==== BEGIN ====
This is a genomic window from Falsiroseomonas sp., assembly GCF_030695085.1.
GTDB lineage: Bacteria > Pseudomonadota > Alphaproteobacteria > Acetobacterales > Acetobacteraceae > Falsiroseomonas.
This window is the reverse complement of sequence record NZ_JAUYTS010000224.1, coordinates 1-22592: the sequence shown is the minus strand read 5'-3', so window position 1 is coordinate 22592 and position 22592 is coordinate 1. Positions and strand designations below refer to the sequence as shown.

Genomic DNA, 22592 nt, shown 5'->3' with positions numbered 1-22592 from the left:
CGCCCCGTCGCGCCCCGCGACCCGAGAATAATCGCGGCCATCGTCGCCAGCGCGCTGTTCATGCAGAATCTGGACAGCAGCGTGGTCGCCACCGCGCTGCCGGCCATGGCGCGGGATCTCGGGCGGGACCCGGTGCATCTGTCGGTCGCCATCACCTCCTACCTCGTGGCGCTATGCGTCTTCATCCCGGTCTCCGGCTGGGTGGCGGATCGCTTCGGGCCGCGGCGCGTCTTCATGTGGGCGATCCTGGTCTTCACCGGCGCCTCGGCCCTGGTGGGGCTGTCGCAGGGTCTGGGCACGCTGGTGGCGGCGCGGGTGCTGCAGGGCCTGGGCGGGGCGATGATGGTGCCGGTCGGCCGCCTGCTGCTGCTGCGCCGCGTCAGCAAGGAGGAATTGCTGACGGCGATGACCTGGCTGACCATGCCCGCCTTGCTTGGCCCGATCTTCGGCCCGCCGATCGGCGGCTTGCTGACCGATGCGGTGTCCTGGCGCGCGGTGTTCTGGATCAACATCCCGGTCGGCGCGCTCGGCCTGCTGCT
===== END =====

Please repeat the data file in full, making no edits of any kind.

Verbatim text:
This is a genomic window from Falsiroseomonas sp., assembly GCF_030695085.1.
GTDB lineage: Bacteria > Pseudomonadota > Alphaproteobacteria > Acetobacterales > Acetobacteraceae > Falsiroseomonas.
This window is the reverse complement of sequence record NZ_JAUYTS010000224.1, coordinates 1-22592: the sequence shown is the minus strand read 5'-3', so window position 1 is coordinate 22592 and position 22592 is coordinate 1. Positions and strand designations below refer to the sequence as shown.

Genomic DNA, 22592 nt, shown 5'->3' with positions numbered 1-22592 from the left:
CGCCCCGTCGCGCCCCGCGACCCGAGAATAATCGCGGCCATCGTCGCCAGCGCGCTGTTCATGCAGAATCTGGACAGCAGCGTGGTCGCCACCGCGCTGCCGGCCATGGCGCGGGATCTCGGGCGGGACCCGGTGCATCTGTCGGTCGCCATCACCTCCTACCTCGTGGCGCTATGCGTCTTCATCCCGGTCTCCGGCTGGGTGGCGGATCGCTTCGGGCCGCGGCGCGTCTTCATGTGGGCGATCCTGGTCTTCACCGGCGCCTCGGCCCTGGTGGGGCTGTCGCAGGGTCTGGGCACGCTGGTGGCGGCGCGGGTGCTGCAGGGCCTGGGCGGGGCGATGATGGTGCCGGTCGGCCGCCTGCTGCTGCTGCGCCGCGTCAGCAAGGAGGAATTGCTGACGGCGATGACCTGGCTGACCATGCCCGCCTTGCTTGGCCCGATCTTCGGCCCGCCGATCGGCGGCTTGCTGACCGATGCGGTGTCCTGGCGCGCGGTGTTCTGGATCAACATCCCGGTCGGCGCGCTCGGCCTGCTGCT